As soon as the recording is scheduled, I create an extensive markdown file for the guest containing all the things I have to do before the recording day, just before the recording, during the recording and after it. This helps my remain on track with everything. Here's an extract:
- [x] Fill up BIO
- [x] Fill up Kickstart Question
- How do I pronounce your name right?
- How is the timebox?
- Are there any subjects we MUST talk about?
- [x] Write show notes
- [x] Gather links
- [x] Extract quotables sentences
- [x] Write the title
- [x] Edit the episode in Audacity
- [x] Crunch the episode in Auphonic
- [x] Upload the episode in Buzzsprout
- [x] Create Videobite on Buzzsprout
- [x] Prepare Tweet & LinkedIn updates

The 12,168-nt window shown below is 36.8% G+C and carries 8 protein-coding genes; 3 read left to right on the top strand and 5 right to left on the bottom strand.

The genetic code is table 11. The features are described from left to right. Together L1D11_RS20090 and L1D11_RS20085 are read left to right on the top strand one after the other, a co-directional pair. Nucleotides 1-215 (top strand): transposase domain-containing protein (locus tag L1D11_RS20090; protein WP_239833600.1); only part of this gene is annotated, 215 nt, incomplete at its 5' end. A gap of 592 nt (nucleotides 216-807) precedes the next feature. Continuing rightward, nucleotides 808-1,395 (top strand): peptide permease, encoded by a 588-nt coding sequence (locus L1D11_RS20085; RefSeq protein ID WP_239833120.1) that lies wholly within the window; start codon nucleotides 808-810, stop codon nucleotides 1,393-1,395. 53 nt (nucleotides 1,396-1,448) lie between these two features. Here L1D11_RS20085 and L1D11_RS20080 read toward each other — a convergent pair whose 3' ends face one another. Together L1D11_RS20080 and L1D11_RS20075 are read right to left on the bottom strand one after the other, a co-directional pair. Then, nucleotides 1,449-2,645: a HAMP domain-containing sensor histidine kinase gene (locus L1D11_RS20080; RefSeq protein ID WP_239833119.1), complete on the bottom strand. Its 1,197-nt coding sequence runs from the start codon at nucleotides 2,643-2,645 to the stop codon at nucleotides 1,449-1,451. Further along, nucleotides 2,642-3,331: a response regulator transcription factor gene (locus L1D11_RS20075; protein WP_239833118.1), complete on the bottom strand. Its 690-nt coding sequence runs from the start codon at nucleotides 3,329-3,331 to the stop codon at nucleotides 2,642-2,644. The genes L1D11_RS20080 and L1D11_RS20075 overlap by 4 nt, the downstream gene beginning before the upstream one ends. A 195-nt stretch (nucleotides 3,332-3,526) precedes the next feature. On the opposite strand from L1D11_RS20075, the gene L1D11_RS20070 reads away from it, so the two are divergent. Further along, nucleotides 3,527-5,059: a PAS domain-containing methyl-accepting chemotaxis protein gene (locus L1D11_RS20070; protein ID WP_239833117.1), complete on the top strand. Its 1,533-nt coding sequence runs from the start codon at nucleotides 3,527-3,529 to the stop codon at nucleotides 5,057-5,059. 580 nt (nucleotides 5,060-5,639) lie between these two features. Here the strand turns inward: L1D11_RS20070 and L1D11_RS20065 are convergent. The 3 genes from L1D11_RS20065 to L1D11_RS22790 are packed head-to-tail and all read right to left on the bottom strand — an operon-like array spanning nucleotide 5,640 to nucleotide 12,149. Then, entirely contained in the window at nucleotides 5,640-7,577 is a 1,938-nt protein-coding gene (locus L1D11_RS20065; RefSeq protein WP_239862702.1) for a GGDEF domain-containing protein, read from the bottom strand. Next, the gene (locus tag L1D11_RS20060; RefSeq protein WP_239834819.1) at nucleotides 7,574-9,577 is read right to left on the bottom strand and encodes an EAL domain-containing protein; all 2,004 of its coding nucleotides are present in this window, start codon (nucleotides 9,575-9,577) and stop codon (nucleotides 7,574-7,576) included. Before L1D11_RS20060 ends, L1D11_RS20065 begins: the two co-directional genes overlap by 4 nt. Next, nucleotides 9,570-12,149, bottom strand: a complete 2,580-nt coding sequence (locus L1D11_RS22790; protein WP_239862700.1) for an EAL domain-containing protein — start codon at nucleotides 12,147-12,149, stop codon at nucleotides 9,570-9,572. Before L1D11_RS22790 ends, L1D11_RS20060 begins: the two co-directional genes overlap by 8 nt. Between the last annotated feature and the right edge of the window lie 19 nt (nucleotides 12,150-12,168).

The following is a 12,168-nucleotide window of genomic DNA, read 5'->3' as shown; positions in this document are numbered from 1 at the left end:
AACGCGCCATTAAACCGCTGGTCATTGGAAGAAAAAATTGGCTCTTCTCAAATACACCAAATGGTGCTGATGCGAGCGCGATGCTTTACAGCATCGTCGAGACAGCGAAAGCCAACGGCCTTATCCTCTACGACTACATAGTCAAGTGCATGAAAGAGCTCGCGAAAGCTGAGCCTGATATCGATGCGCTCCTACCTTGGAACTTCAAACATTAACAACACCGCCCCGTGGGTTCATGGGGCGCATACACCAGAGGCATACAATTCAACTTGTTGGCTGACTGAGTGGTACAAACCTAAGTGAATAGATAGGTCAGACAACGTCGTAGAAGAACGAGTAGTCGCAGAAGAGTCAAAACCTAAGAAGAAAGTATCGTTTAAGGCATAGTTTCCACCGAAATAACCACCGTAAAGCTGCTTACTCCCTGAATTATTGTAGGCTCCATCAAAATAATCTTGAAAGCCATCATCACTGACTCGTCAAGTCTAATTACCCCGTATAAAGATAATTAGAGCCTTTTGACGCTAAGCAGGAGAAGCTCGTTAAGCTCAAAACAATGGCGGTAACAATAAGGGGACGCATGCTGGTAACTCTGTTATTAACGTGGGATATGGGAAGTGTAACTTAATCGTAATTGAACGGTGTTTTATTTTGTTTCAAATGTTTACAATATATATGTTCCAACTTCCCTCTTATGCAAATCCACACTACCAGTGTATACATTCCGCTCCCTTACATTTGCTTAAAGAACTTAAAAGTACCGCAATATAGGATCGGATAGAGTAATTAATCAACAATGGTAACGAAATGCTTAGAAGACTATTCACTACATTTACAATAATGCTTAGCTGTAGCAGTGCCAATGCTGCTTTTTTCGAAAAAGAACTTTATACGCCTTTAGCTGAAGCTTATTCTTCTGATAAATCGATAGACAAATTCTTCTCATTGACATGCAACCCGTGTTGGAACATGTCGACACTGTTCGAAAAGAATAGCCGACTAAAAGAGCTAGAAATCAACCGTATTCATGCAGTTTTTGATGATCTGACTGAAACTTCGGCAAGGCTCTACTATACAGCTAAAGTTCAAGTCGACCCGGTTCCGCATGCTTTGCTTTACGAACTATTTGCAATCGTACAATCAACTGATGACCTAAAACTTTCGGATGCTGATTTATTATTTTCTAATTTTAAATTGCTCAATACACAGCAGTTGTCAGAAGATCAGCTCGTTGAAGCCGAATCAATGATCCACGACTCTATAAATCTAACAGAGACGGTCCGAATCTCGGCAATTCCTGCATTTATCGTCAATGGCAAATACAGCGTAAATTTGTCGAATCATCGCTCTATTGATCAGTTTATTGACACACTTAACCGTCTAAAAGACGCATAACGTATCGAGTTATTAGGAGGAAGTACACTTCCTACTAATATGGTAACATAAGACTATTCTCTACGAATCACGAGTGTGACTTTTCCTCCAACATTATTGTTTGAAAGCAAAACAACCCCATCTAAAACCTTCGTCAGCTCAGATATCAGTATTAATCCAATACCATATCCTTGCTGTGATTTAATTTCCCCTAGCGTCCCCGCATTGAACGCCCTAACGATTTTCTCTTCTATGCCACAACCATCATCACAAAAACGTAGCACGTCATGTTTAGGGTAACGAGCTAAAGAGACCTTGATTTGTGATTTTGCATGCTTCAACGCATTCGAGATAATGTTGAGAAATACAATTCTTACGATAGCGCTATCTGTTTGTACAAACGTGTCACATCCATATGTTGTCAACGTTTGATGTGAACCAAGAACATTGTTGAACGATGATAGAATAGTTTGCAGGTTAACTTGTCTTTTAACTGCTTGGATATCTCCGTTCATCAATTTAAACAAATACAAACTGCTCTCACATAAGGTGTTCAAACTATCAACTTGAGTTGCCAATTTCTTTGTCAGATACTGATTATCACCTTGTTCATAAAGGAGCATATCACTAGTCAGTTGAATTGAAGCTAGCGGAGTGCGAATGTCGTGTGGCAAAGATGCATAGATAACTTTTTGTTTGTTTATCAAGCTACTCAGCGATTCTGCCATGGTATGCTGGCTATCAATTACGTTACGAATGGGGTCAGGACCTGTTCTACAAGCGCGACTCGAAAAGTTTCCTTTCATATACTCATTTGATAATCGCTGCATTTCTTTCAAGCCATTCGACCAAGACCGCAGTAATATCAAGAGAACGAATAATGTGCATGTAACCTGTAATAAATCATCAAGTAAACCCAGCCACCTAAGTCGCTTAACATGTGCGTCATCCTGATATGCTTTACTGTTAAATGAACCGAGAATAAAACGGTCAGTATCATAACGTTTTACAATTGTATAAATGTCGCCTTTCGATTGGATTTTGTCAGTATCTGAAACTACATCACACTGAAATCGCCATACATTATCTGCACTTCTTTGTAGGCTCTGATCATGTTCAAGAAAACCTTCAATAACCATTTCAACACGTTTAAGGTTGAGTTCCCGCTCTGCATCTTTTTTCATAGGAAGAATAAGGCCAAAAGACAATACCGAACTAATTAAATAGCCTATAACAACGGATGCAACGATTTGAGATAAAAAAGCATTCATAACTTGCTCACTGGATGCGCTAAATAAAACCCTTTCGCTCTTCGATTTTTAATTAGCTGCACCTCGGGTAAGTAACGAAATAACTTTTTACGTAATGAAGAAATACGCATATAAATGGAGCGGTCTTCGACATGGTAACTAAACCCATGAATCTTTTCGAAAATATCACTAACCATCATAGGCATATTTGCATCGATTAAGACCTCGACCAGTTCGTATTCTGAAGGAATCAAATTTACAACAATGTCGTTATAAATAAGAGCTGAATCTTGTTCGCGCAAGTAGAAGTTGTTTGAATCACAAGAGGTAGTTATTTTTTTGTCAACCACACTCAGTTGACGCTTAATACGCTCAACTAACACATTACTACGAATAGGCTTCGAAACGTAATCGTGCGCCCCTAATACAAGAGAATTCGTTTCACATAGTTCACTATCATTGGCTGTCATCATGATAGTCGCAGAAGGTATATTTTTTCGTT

- [x] Save initial tweet in Airtable
- [x] Write further tweet(s)
- [x] Create Poster
- [x] Buffer Tweet(s)
- [x] iOS Reminder for LinkedIn Update
- [x] Reddit Update
The note also contains useful information like the SEO tags I always use when posting a new episode, links to the admin pages of my hoster etc. It looks like a lot, but I can get through the metadata part of it in about one Pomodoro (25 min) if I do it conscientiously right after the recording, when the interview is still fresh in my mind.
Recording with Zencastr
I dropped skype alltogether for Zencastr. Zencastr works in-browser (no install required), it records both ends of the interview locally and uploads it to my Dropbox at the end. The quality is immensely better since it is not distorted by the eventual low bandwidth... as you hopefully have noticed by now. No more sweating on my end when I can't hear the guest right. Thanks Zencastr!